Cromwell and WDL's off-Broadway debut
Well, no, there isn't a Cromwell/WDL musical (yet) -- it's just that I gave a talk last night in New York, at a meetup organized by Phosphorus and hosted by FirstMark. We had a great crowd, and I have to give them mad props for listening to me go on about GATK workflows and pipelining strategies for well over the allotted hour. Especially considering I've been getting over a bout of laryngitis and my voice kept oscillating between high-pitched whine and raspy whisper... There will be a video posted on YouTube in the next few days and it would be awesome if they could get someone to do a voice dub! In the meantime, my slide deck is available here.
UPDATE: And here's the video on YouTube.
My talk attempted to cover the key challenges we encounter when trying to scale up our genomic pipelines. First I went over some numbers from the Broad's Genomics Platform sequencing production, to show the kind of scale we're dealing with. "Big Data" is a term that gets thrown around a lot these days, so I wanted to make clear that we're not kidding when we say our data is of the capital-B Big variety. Having set that stage, I reviewed the key bottlenecks in the GATK Best Practices variant discovery workflows (germline and somatic short variants, and somatic copy number) to understand what strategies we can apply at the tool and workflow level to scale past them. And finally, I presented the infrastructure solutions we have been developing in the Data Sciences Platform to enable our own Ops group to run GATK Best Practices at scale in the Broad's production pipelines, as well as enable researchers everywhere to run pipelines and share methods and data on the cloud.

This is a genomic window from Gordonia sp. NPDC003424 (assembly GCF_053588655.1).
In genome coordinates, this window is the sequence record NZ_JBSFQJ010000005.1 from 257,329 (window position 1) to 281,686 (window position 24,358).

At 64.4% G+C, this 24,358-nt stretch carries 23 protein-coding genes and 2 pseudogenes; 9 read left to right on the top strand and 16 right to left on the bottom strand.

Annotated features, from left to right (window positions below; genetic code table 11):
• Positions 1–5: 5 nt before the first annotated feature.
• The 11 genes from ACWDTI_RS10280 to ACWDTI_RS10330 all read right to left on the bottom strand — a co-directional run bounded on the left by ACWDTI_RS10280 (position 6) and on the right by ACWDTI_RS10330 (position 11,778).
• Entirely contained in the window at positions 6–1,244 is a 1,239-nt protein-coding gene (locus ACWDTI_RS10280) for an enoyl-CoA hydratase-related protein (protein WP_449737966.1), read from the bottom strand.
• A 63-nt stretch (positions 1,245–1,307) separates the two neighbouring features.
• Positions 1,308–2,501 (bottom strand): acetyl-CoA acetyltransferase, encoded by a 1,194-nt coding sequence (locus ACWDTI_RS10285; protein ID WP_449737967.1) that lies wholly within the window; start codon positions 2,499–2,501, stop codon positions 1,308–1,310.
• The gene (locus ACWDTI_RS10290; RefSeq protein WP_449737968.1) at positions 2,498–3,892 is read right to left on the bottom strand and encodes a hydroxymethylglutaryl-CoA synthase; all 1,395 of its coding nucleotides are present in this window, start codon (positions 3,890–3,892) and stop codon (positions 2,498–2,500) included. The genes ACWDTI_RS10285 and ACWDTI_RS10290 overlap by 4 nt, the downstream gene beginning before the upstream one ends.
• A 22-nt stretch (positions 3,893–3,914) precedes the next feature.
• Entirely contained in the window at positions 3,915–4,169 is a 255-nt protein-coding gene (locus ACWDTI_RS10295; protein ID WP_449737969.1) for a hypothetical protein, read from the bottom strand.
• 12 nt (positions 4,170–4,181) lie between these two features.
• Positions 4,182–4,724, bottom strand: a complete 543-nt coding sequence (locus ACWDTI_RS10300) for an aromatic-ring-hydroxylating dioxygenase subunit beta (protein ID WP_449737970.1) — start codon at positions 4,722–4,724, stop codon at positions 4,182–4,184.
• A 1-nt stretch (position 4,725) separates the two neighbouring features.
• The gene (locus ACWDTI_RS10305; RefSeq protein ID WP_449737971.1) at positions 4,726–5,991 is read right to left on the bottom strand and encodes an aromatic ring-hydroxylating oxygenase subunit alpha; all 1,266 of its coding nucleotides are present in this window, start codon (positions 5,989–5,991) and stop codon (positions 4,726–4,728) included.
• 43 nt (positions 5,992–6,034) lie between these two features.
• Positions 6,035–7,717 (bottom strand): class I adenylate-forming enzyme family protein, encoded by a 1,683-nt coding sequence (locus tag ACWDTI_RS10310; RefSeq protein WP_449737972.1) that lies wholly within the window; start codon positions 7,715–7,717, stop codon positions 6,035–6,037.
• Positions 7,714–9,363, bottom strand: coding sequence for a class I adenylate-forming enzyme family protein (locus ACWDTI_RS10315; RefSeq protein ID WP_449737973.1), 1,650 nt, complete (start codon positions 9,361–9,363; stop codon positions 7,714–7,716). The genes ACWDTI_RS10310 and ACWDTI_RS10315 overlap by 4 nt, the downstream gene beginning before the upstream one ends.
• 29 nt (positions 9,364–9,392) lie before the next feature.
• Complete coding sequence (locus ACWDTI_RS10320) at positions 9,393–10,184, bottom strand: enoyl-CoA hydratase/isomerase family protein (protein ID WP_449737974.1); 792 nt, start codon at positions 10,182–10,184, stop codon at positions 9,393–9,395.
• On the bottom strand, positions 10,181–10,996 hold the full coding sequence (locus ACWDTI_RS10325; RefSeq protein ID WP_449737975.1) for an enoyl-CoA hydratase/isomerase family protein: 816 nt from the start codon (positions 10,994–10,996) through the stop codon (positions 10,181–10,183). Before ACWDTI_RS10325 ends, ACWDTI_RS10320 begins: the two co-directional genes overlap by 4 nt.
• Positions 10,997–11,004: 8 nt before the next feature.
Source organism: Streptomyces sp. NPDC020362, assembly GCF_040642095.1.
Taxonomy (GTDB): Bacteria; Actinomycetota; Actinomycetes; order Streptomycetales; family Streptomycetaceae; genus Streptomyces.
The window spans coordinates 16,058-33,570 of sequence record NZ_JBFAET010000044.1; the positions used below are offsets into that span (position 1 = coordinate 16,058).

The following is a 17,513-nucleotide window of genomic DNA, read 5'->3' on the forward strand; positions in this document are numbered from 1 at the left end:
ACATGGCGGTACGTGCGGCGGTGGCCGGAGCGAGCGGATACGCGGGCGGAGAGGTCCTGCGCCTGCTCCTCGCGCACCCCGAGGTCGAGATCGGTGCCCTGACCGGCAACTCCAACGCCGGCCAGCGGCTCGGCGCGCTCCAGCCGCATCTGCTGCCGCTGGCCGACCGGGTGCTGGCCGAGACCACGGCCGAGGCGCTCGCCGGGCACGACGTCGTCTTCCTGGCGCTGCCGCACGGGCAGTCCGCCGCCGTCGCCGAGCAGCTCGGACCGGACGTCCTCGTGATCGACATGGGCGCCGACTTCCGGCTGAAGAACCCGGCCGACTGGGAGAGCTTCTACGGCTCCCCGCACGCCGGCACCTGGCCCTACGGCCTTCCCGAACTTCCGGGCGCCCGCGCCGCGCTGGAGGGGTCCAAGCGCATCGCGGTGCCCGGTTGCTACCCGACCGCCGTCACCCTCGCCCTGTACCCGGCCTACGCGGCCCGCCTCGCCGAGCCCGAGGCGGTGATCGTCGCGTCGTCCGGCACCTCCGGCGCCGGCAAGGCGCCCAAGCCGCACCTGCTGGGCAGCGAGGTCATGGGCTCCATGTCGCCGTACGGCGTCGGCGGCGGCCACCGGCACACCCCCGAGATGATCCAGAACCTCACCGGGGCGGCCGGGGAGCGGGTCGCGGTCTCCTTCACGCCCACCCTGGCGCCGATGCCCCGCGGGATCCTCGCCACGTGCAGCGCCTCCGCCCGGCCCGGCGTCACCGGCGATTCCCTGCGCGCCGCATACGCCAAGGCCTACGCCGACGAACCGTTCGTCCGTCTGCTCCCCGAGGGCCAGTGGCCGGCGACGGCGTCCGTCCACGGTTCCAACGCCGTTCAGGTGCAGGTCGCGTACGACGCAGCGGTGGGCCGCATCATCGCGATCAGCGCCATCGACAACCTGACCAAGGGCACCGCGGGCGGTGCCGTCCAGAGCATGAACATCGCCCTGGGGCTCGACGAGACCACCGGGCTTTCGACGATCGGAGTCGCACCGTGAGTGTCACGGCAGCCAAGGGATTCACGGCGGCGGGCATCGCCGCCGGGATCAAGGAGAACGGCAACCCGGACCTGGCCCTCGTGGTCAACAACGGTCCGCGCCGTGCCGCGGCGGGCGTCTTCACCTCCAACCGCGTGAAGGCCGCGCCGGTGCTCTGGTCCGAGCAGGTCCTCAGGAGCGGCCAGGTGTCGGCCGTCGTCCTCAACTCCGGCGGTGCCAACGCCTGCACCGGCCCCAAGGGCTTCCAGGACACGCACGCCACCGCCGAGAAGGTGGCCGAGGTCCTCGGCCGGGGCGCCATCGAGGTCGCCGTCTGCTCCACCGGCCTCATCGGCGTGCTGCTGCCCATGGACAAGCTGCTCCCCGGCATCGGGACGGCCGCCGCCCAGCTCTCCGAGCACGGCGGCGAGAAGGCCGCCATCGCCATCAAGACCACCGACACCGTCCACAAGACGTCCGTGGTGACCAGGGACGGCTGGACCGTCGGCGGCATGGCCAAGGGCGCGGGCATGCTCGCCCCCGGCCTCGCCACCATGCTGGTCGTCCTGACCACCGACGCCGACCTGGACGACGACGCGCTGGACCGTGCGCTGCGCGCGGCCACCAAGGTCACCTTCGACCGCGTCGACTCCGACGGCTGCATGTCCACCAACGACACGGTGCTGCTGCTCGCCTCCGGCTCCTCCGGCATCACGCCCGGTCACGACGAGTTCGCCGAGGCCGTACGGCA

Cromwell and WDL are key components of this infrastructure, so they naturally played a starring role in this portion of my presentation! It's hard to summarize in just a few slides all the features offered by this pairing -- and I realize I forgot to talk about call caching (aka job avoidance), a recently added feature of Cromwell that allows us to avoid re-running tasks that have already been run on the same data as part of other submissions -- but hey, that's what the documentation and this blog are for.
Anyway, the crowd had lots of good questions and comments, both during the talk and afterward. From the various conversations I had it was obvious that pretty much everyone in the field is hitting these problems, whether it's researchers trying to run pipelines or engineers trying to set up infrastructure for research groups. Admittedly this is not a novel observation -- but it's gratifying to confirm that we're working on the right problems, and potentially, the right kind of solutions, not just for our own use cases at Broad but also for the wider community.